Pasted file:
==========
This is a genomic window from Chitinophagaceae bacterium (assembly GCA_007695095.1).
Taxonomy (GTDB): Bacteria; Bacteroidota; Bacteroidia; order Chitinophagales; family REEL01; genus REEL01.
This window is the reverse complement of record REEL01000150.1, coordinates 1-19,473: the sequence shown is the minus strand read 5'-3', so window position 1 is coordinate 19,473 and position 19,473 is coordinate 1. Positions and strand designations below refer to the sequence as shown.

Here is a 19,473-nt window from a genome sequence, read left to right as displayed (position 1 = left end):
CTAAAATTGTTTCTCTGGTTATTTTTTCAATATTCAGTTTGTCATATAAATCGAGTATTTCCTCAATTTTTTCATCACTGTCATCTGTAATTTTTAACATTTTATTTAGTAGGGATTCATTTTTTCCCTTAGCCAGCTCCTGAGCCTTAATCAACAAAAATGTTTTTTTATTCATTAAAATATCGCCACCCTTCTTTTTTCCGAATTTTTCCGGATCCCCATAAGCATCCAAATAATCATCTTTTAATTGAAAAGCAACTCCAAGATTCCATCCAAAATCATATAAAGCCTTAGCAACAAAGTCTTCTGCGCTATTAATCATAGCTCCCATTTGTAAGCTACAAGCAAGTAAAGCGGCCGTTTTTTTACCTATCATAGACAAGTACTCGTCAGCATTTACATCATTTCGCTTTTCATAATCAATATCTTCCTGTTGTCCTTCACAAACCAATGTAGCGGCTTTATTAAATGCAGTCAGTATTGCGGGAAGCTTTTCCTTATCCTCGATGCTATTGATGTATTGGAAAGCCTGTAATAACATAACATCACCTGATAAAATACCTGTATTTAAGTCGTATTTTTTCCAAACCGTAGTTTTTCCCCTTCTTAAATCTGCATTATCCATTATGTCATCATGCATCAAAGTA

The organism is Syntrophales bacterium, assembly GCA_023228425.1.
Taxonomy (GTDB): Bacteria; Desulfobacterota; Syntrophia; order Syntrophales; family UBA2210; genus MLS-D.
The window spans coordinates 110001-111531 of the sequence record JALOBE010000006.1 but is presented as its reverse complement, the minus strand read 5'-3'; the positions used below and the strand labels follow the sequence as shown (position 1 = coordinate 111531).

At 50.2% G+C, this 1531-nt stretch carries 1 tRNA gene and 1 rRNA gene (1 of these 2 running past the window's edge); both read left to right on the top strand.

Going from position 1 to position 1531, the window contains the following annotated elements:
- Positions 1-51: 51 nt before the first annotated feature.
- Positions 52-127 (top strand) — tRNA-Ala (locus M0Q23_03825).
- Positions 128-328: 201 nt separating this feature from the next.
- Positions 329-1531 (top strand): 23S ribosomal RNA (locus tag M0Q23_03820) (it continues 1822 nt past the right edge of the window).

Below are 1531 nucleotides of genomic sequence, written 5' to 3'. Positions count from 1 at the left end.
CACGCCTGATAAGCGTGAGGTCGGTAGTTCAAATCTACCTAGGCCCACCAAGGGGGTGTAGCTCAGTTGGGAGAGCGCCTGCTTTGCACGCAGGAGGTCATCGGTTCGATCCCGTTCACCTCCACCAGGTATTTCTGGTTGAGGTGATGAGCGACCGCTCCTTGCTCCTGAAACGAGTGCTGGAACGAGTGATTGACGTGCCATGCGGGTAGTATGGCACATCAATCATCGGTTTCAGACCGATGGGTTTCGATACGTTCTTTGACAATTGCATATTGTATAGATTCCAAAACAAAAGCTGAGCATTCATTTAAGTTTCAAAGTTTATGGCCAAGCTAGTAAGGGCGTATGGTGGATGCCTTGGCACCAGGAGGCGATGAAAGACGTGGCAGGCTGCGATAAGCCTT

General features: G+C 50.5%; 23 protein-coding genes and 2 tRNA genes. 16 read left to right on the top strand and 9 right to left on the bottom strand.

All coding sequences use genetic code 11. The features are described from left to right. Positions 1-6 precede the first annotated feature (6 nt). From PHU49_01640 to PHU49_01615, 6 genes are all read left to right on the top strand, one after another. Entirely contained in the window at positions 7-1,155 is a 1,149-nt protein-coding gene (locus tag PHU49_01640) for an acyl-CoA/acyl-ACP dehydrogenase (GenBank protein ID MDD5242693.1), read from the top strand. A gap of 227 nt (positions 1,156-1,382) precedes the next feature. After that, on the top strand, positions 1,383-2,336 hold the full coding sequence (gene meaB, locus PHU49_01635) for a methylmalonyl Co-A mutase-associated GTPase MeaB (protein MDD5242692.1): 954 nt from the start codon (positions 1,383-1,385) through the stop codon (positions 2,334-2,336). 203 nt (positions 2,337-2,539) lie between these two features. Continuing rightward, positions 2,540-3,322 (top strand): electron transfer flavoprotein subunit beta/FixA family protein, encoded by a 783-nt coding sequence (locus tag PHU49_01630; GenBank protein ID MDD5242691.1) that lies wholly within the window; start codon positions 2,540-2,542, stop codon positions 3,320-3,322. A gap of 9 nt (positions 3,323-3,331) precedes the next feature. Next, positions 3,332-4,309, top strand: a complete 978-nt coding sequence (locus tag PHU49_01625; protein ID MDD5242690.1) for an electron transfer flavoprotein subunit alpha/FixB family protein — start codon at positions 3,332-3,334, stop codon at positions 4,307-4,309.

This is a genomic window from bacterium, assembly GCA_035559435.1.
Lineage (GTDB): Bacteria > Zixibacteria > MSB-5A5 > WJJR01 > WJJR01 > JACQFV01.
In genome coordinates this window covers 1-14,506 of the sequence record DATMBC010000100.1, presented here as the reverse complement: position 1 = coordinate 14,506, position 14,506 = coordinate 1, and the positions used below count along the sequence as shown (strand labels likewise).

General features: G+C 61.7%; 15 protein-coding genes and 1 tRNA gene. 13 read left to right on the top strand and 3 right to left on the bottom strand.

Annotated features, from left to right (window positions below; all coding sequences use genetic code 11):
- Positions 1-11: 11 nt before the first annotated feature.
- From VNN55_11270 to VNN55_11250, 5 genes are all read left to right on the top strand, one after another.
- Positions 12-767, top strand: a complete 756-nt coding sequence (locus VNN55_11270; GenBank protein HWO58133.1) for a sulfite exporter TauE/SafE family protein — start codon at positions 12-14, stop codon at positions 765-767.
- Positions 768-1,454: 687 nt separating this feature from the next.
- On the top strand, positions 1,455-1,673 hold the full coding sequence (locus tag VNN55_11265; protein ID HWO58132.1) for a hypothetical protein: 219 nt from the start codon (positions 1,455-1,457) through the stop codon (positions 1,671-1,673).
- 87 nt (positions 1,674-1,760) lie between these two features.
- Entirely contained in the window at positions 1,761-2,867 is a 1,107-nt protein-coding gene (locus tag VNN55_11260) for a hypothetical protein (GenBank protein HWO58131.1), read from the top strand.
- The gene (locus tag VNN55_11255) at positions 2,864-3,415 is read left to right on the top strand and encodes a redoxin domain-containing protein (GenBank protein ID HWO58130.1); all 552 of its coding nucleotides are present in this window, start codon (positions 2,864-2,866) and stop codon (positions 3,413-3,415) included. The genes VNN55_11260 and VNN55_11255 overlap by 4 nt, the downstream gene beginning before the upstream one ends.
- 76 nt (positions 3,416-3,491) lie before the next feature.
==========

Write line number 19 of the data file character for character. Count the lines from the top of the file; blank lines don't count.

This is a genomic window from bacterium, assembly GCA_035559435.1.